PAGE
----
This is solid day four of working on this food post, which is boring even to me, but will hopefully prove useful for the recipe collection that will someday compile itself, right? Yeesh, I need to cook less often or blog more often. Maybe both.
Yep, store-bought, dried gnocchi. Even Costco's pesto could not save it. I'm afraid gnocchi must be from scratch, which is bad news because it's rather a time-suck of a meal. Fresh, store-bought gnocchi might be good, though, for those whose pocket books can manage it.
Beets, despite supposedly having a high-sugar content, are kind of gross. And even the chunks of cooked beets in this stew were kinda gross. However, once I wised up and pureed the whole silly batch, herbivores and omnivores alike lapped it up.
1. Place in a crockpot on high for four hours or low for eight:
-2 lbs chopped, peeled beets
-1 lb potatoes
-5 c broth
-3 T tomato paste (I used more like half a can)
2. add 3 c of finely shredded cabbage for another 45 minutes
3. puree it all, or just half if you don't mind beet chunks
4. turn off the heat and mix in the following:
-2 T dill
-1 T red wine vinegar (I used more)
-2 T fresh lemon juice
-salt and pepper, other seasonings to taste
5. garnish with dollop of plain yogurt, fresh parsley, chopped hard-boiled eggs, or if you're us, all three!
T3, El3, Er2, Ch2, Mark/Noe/Kjerstin/Kyle/Mish 3
Broccomole in Lavash Bread
I made this again for a picnic dinner/family hike and rolled it in lavash bread (basically a rectangle tortilla), but this time I steamed the broccoli before mashing it with avocado and seasonings and, not surprisingly, it made a great difference.
T3, El3, Er3, Ch3
Yum! This is our new favorite sandwich spread, and it's also great on toast plain, or mixed into pasta or veggies or eggs, need I go on? I really don't like the taste of plain walnuts, but soaked and pureed in this form, we get our cranial development (thanks, walnuts!) sans gagging.
Blend the following in a food processor:
-12 oz roasted red bell peppers, drained
-1 c walnuts
-1/3 c panko bread crumbs
-2 T olive oil
-2 t fresh lemon juice
-1 t cumin
-1/4 t cayenne
T3, El3, Er3, Ch3
Spinach Falafel with Yogurt Tahini Sauce (from enlightenedcooking.blogspot.com)
I didn't feel like forming balls (perhaps because the mixture was frustratingly wet even after waiting the allotted time), so I made patties with this and served them with the yogurt sauce on muhammara-slathered toast. Exotic dishes intimidate me, but this one was certainly worth the risk and will be frequently repeated.
Mix the following:
-2 c falafel mix (from a box, although I hear it's not hard to make from scratch)
-1.5 c water
-1 T oil
-3 c minced spinach
-1/4 c minced cilantro
Let it sit for 5 min until water absorbed, form patties, and bake 12-15 min, flip, and bake another 5-10 minutes.
The yogurt tahini sauce is made by whisking 1/2 c plain yogurt, 2 T tahini, 2 t lemon juice, 1/2 t cumin, and salt & pepper.
T3, El3, Er3, Ch3
10 min. Thai Curry (from steamykitchen.com)
Coconut curry is the only entree about which Kyle and I are in complete agreement. So, we eat it lots. Kyle throws in meat when he makes it (though last time even he admitted it didn't add anything to the flavor or texture), and I douse mine with veggies, but it's the curry paste and rich coconut milk that make it pure magic for the mouth. Our recipe fluctuates a great deal, so here's someone else's. (If you want it to taste more like Kyle's curry, and if you're not taking crazy pills surely you do, saute garlic and onion in the beginning and add a generous squeeze of fish sauce, then lime juice and a cilantro garnish in the end.)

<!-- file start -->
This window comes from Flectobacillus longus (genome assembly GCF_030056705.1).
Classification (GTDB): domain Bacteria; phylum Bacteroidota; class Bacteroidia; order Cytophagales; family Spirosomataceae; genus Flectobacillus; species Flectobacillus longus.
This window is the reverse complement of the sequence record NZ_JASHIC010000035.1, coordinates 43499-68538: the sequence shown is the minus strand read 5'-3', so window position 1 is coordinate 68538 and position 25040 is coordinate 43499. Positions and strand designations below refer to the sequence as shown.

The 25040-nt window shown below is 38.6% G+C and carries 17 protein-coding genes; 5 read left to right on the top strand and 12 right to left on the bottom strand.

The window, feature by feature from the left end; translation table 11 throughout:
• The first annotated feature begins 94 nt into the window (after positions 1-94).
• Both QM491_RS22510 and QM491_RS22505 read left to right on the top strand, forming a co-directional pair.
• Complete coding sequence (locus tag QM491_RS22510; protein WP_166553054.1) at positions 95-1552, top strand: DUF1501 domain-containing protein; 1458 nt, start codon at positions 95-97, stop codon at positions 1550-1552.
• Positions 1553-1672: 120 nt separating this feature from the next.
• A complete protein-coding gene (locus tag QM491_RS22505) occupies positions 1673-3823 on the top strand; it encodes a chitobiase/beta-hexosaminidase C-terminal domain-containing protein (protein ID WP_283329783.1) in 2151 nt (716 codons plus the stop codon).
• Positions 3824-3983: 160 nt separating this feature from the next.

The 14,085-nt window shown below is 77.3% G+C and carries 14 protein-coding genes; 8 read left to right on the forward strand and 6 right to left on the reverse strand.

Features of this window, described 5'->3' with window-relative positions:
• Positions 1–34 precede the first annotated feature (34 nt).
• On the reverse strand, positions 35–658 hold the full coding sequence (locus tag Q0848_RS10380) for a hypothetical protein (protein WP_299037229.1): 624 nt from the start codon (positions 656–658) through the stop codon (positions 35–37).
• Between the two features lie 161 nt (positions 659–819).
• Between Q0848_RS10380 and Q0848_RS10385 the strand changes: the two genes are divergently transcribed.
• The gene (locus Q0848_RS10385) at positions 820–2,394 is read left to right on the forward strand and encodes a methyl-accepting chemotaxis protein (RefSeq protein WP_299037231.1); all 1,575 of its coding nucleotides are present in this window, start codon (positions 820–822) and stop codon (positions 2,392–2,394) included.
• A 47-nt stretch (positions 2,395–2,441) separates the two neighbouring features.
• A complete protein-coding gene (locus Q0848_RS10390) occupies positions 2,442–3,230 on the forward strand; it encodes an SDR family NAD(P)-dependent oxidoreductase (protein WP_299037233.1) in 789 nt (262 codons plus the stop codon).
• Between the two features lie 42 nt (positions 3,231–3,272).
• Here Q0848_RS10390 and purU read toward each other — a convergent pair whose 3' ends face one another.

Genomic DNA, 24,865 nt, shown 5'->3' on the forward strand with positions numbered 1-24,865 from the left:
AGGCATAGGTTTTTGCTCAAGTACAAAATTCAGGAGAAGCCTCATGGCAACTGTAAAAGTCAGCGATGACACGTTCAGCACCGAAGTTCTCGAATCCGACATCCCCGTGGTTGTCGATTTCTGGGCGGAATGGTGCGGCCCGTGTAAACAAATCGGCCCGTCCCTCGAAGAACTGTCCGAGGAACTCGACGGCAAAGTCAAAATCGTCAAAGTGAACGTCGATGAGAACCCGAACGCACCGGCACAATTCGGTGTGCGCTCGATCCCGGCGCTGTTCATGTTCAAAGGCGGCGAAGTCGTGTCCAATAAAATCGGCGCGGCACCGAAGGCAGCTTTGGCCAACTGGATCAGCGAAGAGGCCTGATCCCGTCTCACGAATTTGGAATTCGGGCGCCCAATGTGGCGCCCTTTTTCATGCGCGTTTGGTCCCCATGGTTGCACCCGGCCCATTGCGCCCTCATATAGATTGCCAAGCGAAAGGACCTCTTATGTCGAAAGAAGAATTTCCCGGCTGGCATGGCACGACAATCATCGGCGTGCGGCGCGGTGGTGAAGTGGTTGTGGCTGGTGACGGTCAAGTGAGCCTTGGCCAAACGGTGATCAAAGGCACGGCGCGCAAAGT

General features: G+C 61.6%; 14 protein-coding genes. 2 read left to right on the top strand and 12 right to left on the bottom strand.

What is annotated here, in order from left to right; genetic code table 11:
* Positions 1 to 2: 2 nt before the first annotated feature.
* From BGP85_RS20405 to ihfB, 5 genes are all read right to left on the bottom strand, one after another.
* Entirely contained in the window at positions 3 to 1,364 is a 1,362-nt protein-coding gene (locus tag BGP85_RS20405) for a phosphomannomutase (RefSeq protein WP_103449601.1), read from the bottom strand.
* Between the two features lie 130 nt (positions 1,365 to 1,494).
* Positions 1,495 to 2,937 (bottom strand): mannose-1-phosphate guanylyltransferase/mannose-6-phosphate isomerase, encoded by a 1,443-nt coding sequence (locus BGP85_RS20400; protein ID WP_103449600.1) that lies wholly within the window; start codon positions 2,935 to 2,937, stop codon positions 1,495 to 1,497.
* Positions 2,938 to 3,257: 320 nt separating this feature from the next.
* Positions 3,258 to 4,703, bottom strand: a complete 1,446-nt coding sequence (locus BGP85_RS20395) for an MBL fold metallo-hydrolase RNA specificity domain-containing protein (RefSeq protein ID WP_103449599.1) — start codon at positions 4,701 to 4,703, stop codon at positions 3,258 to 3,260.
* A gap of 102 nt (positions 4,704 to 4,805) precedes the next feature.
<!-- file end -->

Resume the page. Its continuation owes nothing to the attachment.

The amount of curry paste you use is totally up to you. I've used 2 tablespoons, which is about medium spice level. You can always add more curry paste after tasting, so it's best to start with a little bit and work your way up. If you're cooking rice, make extra and freeze for next time.
1 teaspoon cooking oil
2 tablespoons red curry paste (or more)
12 ounces coconut milk
1 red bell pepper, seeded and cut into strips
8 ounces fresh mushrooms (I used King Trumpet mushrooms)
1 pound shrimp, peeled and deveined
16 basil leaves (optional)
Heat a skillet over medium high heat, once hot add in the cooking oil and red curry paste. Whisk for about 30 seconds. Pour in the coconut milk and whisk to combine. When it comes to a simmer, add in the mushrooms and the red peppers and continue cooking for 3 minutes. Taste and whisk in additional curry paste if you want. Add the shrimp to the curry and cook for another 2-3 minutes, until the shrimp is cooked through. Stir in the basil and serve over rice.
T3, El3, Er3, Ch3
Middle Eastern Zucchini Boats from steamykitchen.com
Recipe adapted from Family Circle, August 2010 Issue
4 medium zucchini (about 6 ounces each)
1 tablespoon olive oil
1 red or yellow bell pepper, seeded and chopped
1/2 medium-size onion, chopped
2 cloves garlic, finely minced
1 pound ground chicken
1/4 cup golden raisins
1/2 teaspoon salt
1/4 teaspoon black pepper
1/4 teaspoon ground cinnamon
1/2 cup shredded cheddar cheese
2 tablespoons pine nuts
1. Cut zucchini in half lengthwise. Using a small spoon, carefully scoop out flesh and seeds, leaving a 1/4-inch-thick shell around edges. Discard flesh and seeds.
2. Place half of the zucchini, cut-side down, in an 11 x 7 x 2-inch glass baking dish. Add 1/2 cup water and cover with plastic wrap, venting one corner. Microwave 4 minutes. Place cooked zucchini in a large baking dish. Repeat with remaining zucchini.
3. Meanwhile, heat oven to 400 degrees F. In a large nonstick skillet, heat oil over medium heat. Add bell pepper, onion and garlic; cook 5 minutes, stirring occasionally. Crumble in chicken. Stir in raisins, salt, pepper and cinnamon. Cook 5 minutes, stirring occasionally. Turn off heat and stir in cheese.
4. Fill each zucchini half with about 1/3 cup stuffing, then sprinkle the pine nuts over tops. Bake at 400 degrees F for 10 minutes or until the zucchini is cooked through.
Dandelion Salad with Warm Bacon Dressing from asweetpeachef.com
I decided to give dandelion greens another shot. However, I waited too long to use them AGAIN. Anything but perfectly fresh greens makes a mighty bitter aftertaste. Warm bacon dressing, anyone? Alas, still bitter. With fresh greens, though, perhaps plucked directly from your backyard, I have a feeling this might turn out a winner.